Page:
Ever since I started working as an educational psychologist and found that most schools I went into thought they needed their own full-time psychologist, I have had concerns about the "over-psychologising" of society. The recent knee-jerk assumption that schools need "therapeutic experts" to nurse them through bereavements or critical incidents has particularly baffled me.
I was intrigued therefore to read a new and provocative book, The Therapy Culture by Frank Furedi (Routledge pound;14.99), which argues that therapy is indeed taking over our lives. Many experiences previously thought of as normal are now seen as damaging to our emotions. The problem, according to Furedi, is that this culture isn't leading to self-fulfilment but self-limitation by transmitting the message that we are all vulnerable and that many of us need specialist help.
Interpreting problems in the socio-political realm as personal turmoil first emerged in the 1970s when studies of the mental health impact of unemployment merged with wider cultural influences to replace an economic critique of capitalism with a therapeutic one. The effect of these trends was to individualise protest and encourage therapeutic ways of handling problems.
The decline of authority, religion and politics has also eroded social solidarity and communal norms and created confusion about how we live our lives. Forced to rely on our own individual resources, we have become preoccupied with the self. This book argues that the management of our emotions and relationships has become the state's answer to a whole range of problems. Failing parents, for example, are given parenting orders and forced to attend counselling sessions, antisocial tenants are given family therapy and young offenders are given cognitive behaviour therapy.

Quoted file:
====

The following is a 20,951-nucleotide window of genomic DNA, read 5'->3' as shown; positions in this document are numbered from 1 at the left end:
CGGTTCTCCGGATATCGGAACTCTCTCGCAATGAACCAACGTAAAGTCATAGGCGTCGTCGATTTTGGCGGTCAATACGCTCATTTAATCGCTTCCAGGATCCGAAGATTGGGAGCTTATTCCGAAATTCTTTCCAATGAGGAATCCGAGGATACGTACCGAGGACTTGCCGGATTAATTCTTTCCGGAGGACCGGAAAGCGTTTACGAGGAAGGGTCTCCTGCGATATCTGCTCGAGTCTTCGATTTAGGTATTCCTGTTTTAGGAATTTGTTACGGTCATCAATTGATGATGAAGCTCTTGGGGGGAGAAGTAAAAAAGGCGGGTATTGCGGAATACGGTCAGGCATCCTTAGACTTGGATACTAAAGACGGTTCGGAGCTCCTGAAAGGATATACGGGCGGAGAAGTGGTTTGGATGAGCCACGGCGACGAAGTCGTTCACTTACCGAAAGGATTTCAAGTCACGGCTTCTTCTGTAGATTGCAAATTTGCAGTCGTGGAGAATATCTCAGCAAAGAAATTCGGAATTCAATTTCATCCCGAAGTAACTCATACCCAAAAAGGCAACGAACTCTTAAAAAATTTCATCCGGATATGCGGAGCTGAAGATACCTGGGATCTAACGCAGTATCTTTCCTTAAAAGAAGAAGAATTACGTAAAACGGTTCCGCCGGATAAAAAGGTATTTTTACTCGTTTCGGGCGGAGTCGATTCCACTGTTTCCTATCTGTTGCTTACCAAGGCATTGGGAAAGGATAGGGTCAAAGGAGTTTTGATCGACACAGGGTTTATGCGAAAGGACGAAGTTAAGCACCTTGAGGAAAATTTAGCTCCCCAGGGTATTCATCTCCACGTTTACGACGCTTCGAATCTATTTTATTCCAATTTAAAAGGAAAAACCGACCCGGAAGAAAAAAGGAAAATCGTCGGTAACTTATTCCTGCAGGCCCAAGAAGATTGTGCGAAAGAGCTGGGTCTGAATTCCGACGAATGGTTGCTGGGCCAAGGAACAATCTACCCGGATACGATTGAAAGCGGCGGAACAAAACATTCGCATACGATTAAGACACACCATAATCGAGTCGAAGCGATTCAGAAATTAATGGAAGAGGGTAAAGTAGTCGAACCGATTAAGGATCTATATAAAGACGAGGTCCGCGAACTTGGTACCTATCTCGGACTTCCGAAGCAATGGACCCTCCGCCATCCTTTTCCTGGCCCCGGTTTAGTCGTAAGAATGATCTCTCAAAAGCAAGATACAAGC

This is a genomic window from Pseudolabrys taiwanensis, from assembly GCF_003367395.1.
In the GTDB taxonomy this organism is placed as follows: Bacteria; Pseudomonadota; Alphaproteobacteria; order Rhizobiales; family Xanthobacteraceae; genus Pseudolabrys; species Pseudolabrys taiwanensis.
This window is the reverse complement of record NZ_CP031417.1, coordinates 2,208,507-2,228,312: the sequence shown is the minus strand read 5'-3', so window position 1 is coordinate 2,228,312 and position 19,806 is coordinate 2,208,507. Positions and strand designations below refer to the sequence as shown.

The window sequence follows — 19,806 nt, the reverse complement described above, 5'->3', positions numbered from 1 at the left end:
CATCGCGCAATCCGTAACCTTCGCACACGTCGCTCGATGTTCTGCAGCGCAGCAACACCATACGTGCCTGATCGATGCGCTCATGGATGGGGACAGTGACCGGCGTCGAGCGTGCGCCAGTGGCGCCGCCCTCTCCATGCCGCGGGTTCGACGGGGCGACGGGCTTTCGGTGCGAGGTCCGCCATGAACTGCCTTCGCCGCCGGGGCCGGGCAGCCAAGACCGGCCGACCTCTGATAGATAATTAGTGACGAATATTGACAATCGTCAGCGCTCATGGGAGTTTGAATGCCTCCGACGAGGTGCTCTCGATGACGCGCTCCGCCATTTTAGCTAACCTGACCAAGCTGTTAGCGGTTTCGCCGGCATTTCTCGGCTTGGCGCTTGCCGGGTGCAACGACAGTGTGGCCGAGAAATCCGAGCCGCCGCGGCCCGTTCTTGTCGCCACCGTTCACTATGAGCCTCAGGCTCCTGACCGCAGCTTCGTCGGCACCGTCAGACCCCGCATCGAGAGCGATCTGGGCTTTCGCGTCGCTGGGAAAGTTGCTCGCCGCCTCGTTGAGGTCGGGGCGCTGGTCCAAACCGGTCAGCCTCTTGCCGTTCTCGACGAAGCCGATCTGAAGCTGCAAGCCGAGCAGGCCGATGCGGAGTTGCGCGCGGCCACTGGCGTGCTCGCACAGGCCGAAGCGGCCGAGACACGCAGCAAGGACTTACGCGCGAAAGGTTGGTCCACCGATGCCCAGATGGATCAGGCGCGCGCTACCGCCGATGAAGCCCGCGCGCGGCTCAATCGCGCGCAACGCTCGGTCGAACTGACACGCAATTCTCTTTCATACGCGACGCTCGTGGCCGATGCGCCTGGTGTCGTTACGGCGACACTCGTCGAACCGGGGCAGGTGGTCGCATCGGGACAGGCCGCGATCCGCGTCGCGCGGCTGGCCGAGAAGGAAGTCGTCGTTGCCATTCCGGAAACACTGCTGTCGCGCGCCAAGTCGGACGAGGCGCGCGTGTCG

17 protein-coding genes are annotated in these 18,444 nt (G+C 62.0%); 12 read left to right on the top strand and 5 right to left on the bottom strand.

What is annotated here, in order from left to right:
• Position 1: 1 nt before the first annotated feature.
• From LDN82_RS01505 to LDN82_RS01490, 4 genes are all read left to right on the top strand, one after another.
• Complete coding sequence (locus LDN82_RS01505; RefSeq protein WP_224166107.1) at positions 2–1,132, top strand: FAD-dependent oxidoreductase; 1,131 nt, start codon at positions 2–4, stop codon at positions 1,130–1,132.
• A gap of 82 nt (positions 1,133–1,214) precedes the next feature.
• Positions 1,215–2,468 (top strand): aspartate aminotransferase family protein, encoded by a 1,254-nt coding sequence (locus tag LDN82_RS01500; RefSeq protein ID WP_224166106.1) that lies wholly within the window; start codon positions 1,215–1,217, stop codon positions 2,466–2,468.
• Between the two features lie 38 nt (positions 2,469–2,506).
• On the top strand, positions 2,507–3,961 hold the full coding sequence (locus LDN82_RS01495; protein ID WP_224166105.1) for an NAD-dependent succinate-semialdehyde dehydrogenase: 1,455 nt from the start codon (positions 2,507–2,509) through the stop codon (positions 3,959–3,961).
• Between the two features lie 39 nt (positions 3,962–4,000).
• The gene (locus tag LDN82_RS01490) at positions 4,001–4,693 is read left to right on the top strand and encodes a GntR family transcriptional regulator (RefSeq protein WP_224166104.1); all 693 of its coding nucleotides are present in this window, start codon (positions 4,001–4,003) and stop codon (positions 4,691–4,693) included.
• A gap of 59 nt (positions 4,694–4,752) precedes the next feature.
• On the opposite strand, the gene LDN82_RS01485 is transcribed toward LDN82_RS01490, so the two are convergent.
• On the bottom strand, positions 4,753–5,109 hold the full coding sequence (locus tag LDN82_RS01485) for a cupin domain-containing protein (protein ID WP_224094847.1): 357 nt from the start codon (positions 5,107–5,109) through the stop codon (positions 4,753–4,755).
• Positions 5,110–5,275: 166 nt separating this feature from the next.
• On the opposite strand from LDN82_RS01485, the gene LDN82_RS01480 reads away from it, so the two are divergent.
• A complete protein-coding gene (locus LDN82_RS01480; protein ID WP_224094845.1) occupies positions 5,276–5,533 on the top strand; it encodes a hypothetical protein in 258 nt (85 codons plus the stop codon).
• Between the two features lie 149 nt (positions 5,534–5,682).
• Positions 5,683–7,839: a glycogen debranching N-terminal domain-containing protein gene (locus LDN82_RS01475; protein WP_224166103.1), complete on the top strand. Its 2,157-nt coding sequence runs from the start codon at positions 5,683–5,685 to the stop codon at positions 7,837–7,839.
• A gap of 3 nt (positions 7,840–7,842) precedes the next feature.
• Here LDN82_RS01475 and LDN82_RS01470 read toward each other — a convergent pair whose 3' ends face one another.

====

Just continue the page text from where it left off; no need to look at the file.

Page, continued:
Furedi argues that our lives have become increasingly professionalised.
Professionals tell us how to conduct our relationships, how to parent and how to grieve. The expansion of the caring professions is justified by the claim that emotional problems stem from the family and so can't be solved through traditional family ties or friendship but through a relationship outwith these informal networks.
Family life is now viewed as the main source of emotional distress. Once regarded as a refuge from the pressures of life, family life is more likely to be seen as a "toxic vehicle for transmitting dysfunctionality".
Professional approaches towards struggling parents convey a "barely concealed attitude of contempt". Only in such a culture could a paediatrics expert conclude beyond all reasonable doubt from watching a television programme that a father killed his sons - and be taken seriously by the authorities.
This is the age of traumas, syndromes, disorders and addictions. A recent survey found that children as young as eight describe themselves as "stressed by relationships in school". There has been a 40 per cent increase in people who consider themselves disabled. Trauma has become an all-purpose term to describe our state of mind after an adverse experience - and it is assumed that it requires treatment. The addictive personality such as the compulsive gambler or workaholic epitomises the powerless self.